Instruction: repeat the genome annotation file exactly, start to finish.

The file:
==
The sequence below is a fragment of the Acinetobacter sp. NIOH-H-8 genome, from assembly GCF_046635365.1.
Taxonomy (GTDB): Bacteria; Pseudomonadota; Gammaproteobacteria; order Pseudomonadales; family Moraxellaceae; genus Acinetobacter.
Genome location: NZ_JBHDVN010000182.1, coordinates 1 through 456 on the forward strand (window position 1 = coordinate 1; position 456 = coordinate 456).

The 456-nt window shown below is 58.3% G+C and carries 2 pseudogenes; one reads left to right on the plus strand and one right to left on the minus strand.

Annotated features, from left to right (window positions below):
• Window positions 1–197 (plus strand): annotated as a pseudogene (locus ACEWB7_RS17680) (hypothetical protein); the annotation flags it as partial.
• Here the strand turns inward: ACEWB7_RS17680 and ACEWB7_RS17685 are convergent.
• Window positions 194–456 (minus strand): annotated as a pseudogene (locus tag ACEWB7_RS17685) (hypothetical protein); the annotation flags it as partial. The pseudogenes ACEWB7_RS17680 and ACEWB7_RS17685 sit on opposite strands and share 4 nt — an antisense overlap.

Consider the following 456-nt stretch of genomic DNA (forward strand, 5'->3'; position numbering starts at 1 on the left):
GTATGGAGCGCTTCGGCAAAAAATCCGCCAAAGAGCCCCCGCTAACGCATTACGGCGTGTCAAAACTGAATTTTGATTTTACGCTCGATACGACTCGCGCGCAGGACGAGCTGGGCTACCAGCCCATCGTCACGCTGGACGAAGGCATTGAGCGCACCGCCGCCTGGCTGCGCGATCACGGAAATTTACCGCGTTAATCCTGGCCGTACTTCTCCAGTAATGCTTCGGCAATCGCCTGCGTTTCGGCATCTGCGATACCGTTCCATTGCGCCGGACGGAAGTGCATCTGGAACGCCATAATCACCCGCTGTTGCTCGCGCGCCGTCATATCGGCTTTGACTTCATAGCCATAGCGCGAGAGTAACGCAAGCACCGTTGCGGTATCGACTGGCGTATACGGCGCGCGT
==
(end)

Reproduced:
The sequence below is a fragment of the Acinetobacter sp. NIOH-H-8 genome, from assembly GCF_046635365.1.
Taxonomy (GTDB): Bacteria; Pseudomonadota; Gammaproteobacteria; order Pseudomonadales; family Moraxellaceae; genus Acinetobacter.
Genome location: NZ_JBHDVN010000182.1, coordinates 1 through 456 on the forward strand (window position 1 = coordinate 1; position 456 = coordinate 456).

The 456-nt window shown below is 58.3% G+C and carries 2 pseudogenes; one reads left to right on the plus strand and one right to left on the minus strand.

Annotated features, from left to right (window positions below):
• Window positions 1–197 (plus strand): annotated as a pseudogene (locus ACEWB7_RS17680) (hypothetical protein); the annotation flags it as partial.
• Here the strand turns inward: ACEWB7_RS17680 and ACEWB7_RS17685 are convergent.
• Window positions 194–456 (minus strand): annotated as a pseudogene (locus tag ACEWB7_RS17685) (hypothetical protein); the annotation flags it as partial. The pseudogenes ACEWB7_RS17680 and ACEWB7_RS17685 sit on opposite strands and share 4 nt — an antisense overlap.

Consider the following 456-nt stretch of genomic DNA (forward strand, 5'->3'; position numbering starts at 1 on the left):
GTATGGAGCGCTTCGGCAAAAAATCCGCCAAAGAGCCCCCGCTAACGCATTACGGCGTGTCAAAACTGAATTTTGATTTTACGCTCGATACGACTCGCGCGCAGGACGAGCTGGGCTACCAGCCCATCGTCACGCTGGACGAAGGCATTGAGCGCACCGCCGCCTGGCTGCGCGATCACGGAAATTTACCGCGTTAATCCTGGCCGTACTTCTCCAGTAATGCTTCGGCAATCGCCTGCGTTTCGGCATCTGCGATACCGTTCCATTGCGCCGGACGGAAGTGCATCTGGAACGCCATAATCACCCGCTGTTGCTCGCGCGCCGTCATATCGGCTTTGACTTCATAGCCATAGCGCGAGAGTAACGCAAGCACCGTTGCGGTATCGACTGGCGTATACGGCGCGCGT